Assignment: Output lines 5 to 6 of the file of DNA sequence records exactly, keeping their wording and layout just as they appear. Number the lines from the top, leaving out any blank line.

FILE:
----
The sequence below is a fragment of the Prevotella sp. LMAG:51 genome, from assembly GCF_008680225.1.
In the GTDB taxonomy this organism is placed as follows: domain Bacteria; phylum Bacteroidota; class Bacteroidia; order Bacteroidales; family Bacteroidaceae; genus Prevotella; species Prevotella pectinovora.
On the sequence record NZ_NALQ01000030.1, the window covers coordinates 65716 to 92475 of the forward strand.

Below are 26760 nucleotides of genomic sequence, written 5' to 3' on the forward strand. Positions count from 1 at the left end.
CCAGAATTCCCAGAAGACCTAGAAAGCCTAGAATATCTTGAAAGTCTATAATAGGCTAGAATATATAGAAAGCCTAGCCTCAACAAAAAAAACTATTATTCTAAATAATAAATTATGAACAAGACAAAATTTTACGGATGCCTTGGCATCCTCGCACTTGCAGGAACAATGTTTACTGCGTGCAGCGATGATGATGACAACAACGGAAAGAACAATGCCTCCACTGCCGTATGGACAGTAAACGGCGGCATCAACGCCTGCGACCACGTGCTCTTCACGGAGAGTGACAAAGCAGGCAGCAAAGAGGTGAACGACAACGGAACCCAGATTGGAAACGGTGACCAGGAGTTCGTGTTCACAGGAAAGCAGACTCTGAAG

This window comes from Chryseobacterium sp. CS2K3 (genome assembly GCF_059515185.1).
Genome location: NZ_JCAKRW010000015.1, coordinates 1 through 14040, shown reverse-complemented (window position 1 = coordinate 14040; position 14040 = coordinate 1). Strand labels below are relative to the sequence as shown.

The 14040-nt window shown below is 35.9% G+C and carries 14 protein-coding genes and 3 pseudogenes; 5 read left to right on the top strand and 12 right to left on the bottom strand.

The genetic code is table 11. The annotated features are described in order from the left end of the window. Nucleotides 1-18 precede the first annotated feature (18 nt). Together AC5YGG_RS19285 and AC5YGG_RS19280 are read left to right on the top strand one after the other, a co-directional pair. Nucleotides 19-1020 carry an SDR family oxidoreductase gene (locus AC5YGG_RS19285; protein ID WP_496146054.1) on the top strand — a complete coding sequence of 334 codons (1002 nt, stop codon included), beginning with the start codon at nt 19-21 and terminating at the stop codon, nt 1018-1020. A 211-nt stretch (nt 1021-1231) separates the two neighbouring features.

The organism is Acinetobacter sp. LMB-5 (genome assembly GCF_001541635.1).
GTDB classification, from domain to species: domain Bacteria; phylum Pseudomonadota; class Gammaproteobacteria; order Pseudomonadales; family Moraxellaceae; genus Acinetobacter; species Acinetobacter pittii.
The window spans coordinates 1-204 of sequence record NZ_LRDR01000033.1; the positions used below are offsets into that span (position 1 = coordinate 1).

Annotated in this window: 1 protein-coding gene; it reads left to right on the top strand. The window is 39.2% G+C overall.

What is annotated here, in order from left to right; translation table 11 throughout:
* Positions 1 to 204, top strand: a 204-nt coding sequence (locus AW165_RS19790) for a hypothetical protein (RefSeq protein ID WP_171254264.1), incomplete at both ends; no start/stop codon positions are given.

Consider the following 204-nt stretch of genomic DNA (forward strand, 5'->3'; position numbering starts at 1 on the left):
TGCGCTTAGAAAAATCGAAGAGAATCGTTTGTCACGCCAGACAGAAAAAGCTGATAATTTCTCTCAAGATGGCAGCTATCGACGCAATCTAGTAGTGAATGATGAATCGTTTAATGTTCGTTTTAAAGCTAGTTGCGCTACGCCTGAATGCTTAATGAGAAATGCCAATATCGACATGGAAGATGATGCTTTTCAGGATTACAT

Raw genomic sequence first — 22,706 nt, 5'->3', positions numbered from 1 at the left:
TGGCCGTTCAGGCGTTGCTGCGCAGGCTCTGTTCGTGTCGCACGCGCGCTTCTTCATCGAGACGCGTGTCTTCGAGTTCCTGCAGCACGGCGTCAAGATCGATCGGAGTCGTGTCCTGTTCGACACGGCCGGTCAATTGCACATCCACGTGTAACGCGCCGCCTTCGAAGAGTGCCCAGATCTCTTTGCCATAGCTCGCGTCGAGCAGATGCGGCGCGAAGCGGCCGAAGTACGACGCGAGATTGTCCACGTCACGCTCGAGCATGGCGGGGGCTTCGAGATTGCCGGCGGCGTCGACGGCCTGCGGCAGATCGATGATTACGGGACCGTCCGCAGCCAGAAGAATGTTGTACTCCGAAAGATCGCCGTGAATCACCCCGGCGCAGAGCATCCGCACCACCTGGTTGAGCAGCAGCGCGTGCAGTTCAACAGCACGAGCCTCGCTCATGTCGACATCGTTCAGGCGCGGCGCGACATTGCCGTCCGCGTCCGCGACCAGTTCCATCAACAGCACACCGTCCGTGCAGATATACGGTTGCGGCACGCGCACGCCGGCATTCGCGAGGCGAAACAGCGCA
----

CCAGAATTCCCAGAAGACCTAGAAAGCCTAGAATATCTTGAAAGTCTATAATAGGCTAGAATATATAGAAAGCCTAGCCTCAACAAAAAAAACTATTATTCTAAATAATAAATTATGAACAAGACAAAATTTTACGGATGCCTTGGCATCCTCGCACTTGCAGGAACAATGTTTACTGCGTGCAGCGATGATGATGACAACAACGGAAAGAACAATGCCTCCACTGCCGTATGGACAGTAAACGGCGGCATCAACGCCTGCGACCACGTGCTCTTCACGGAGAGTGACAAAGCAGGCAGCAAAGAGGTGAACGACAACGGAACCCAGATTGGAAACGGTGACCAGGAGTTCGTGTTCACAGGAAAGCAGACTCTGAAG

This window comes from Chryseobacterium sp. CS2K3 (genome assembly GCF_059515185.1).